Is mandatory alcohol labelling needed?
The Department of Health and Social Care is due to launch a consultation on alcohol labelling in order to reflect alcohol within the obesity strategy. This is likely to review whether calories should be mandated on pack along with the Chief Medical Officer’s (CMO) low risk guidelines and pregnancy warning labels.
We wanted to check just how well the sector was already doing. Our report, Alcohol Labelling: Informing Consumers – 2021 UK Market Review, looked at the top alcohol brands and demonstrates that significant progress has already been made by the industry to improve consumer information on UK alcohol labelling. It raises the genuine question that given the level of delivery, which is near universal for best practice measures, is there really a need for mandatory measures?
Conducted between July and August 2021, we reviewed 400 alcohol products and examined the provision of information to help consumers make informed decisions. The samples were drawn from all major UK retailers and represents the majority of alcohol by volume sold in the UK. In this blog, we discuss some of the key findings.
Industry best practice – Pregnancy messages, unit content information & Drinkaware/responsibility messages
Since 2017, the Portman Group has been advising the industry on adhering to the current industry best practice guidance. It provides recommendations on how to show information including: units; the Chief Medical Officers’ Low Risk Drinking Guidelines; advice on drinking during pregnancy; a responsibility statement; the promotion of Drinkaware advice; calorie content; nutritional information; drink-driving messages; and the communication that alcohol is an age-restricted product. It follows from industry wide commitments made since the successful Public Health Responsibility Deal.
Of the alcohol labels reviewed, we found 99% carry a pregnancy warning logo or message, 94.25% carry unit information and 93% carry a reference to a responsibility message or to the independent alcohol education charity Drinkaware (88%).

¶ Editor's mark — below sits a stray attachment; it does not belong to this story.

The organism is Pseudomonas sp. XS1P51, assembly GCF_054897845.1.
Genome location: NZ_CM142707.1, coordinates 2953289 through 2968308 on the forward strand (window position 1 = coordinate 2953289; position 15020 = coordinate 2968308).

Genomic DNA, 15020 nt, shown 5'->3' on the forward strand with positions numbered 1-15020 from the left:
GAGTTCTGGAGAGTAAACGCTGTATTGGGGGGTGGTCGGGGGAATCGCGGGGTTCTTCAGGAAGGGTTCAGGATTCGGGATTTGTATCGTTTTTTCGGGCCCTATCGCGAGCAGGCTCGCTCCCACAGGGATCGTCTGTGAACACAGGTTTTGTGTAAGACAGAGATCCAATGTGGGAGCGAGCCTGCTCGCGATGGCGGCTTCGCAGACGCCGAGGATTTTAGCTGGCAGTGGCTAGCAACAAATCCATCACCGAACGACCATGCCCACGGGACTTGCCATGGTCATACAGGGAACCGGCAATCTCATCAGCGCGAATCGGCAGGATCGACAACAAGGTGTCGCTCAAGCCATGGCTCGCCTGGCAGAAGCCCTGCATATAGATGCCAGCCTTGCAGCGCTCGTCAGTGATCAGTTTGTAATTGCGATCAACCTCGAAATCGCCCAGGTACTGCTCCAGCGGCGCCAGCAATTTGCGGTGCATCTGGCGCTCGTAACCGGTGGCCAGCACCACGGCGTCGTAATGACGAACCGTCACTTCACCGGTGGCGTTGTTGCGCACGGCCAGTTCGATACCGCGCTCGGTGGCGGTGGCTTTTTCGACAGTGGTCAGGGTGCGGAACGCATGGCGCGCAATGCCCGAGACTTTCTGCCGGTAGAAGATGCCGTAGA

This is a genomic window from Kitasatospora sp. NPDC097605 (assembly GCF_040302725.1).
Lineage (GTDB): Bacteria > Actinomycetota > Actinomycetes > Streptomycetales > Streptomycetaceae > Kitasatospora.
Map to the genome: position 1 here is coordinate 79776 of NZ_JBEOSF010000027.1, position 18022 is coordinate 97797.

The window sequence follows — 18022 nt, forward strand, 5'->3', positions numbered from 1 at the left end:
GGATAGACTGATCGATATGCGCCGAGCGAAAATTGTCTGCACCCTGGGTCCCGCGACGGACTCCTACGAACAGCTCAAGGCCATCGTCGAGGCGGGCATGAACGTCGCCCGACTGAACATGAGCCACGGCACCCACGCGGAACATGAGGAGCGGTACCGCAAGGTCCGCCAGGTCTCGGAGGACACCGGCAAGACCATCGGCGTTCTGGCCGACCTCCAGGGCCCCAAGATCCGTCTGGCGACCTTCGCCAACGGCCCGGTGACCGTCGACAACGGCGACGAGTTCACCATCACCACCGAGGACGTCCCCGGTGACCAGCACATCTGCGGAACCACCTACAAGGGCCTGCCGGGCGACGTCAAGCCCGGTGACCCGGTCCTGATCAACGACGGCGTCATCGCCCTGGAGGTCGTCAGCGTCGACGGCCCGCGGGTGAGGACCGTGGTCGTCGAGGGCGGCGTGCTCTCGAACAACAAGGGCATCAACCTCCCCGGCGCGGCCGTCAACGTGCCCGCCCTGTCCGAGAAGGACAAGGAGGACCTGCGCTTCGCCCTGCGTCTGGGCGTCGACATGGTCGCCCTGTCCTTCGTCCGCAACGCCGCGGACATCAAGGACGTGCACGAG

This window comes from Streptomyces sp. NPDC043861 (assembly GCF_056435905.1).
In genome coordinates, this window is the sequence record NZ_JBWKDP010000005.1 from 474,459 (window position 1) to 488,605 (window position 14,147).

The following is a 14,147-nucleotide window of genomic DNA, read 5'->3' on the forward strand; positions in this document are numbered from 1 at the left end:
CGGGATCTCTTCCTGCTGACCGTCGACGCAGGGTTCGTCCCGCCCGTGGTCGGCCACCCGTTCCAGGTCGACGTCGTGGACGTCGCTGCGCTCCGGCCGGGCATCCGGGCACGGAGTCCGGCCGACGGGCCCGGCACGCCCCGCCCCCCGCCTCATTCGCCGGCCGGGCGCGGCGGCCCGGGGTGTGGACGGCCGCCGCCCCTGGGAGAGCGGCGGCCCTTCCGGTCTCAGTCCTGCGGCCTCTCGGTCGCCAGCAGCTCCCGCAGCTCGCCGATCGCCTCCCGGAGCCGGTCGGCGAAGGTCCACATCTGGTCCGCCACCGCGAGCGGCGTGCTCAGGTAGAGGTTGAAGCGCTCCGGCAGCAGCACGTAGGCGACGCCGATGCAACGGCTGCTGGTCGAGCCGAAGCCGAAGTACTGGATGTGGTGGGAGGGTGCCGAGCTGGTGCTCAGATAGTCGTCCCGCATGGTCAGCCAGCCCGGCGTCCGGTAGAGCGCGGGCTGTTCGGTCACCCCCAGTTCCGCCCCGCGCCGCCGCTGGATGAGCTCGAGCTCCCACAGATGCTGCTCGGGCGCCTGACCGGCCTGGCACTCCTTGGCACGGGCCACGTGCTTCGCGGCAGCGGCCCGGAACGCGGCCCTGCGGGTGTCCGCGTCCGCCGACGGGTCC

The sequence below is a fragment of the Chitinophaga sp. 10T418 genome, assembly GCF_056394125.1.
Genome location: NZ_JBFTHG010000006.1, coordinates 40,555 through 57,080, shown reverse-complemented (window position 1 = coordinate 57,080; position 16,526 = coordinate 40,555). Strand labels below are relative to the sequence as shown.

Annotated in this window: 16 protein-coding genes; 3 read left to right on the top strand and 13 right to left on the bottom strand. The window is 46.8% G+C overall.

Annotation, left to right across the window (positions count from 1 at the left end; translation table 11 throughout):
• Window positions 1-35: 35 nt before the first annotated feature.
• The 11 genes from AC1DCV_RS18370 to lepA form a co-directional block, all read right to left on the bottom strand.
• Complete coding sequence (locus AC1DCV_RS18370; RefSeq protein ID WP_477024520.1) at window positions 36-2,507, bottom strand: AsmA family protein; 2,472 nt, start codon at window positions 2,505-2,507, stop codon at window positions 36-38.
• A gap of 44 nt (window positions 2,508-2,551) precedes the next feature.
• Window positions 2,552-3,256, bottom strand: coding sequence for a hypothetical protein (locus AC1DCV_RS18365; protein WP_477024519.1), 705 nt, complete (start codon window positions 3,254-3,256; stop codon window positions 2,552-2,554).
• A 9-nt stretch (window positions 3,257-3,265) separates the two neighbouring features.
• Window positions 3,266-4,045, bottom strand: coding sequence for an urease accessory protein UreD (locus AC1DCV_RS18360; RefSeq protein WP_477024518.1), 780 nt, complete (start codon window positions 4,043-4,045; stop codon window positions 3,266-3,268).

It is a significant endorsement of the guidelines by the sector and the Portman Group Advisory Team who provide advice on their inclusion for free to the hundreds of producers who share their marketing with us to ensure compliance with the Portman Group Code and industry best practice guidelines. This near universal delivery ensures that consumers are better informed and able to make their choices.
Low risk drinking guidelines
79% carry the latest UK Chief Medical Officer low risk drinking guidelines. This is a significant increase from a 2019 survey of a similar number of products conducted in 2019, showing that 29% of products carried the guidance .
Portman Group members committed in 2019 to ensuring the latest Chief Medical Officer guidelines are provided on updated editions of labels, and the effect is showing through in these results and we understand that there will be more progress to increase this level of adherence still further.
Close to half (47%) carry calorie information on labels. This was reassuring to see given that while the majority of the sector have made commitments to carry this information, this is not due to come through until the end of 2022 at the earliest. We therefore expect this to rise significantly.
Whilst calorie labelling does not currently sit as a minimum requirement under Portman Group best practice guidance, the Portman Group’s free marketing toolkit does provide producers with advice on how to incorporate calorie information.
These are hugely positive findings. Our research shows that the industry has already voluntarily taken action on the proposals under consideration by the Government, without recourse to legislation. We believe further progress can be made on a continued voluntary partnership basis, rather than through mandatory measures.
The Portman Group will also now seek to proactively engage with producers to help close the few remaining gaps where they exist. We will also work across the sector to launch updated best practice guidelines, ensuring that UK consumers have access to more health and product information than ever before to help them make an informed choice.
Finally, watch this space as we intend to carry out another review of the market in 2022, to track further progress that has been made in updating labels.
Download the full report here.
[1, 2 & 3] AHA: Drinking in the Dark, August 2020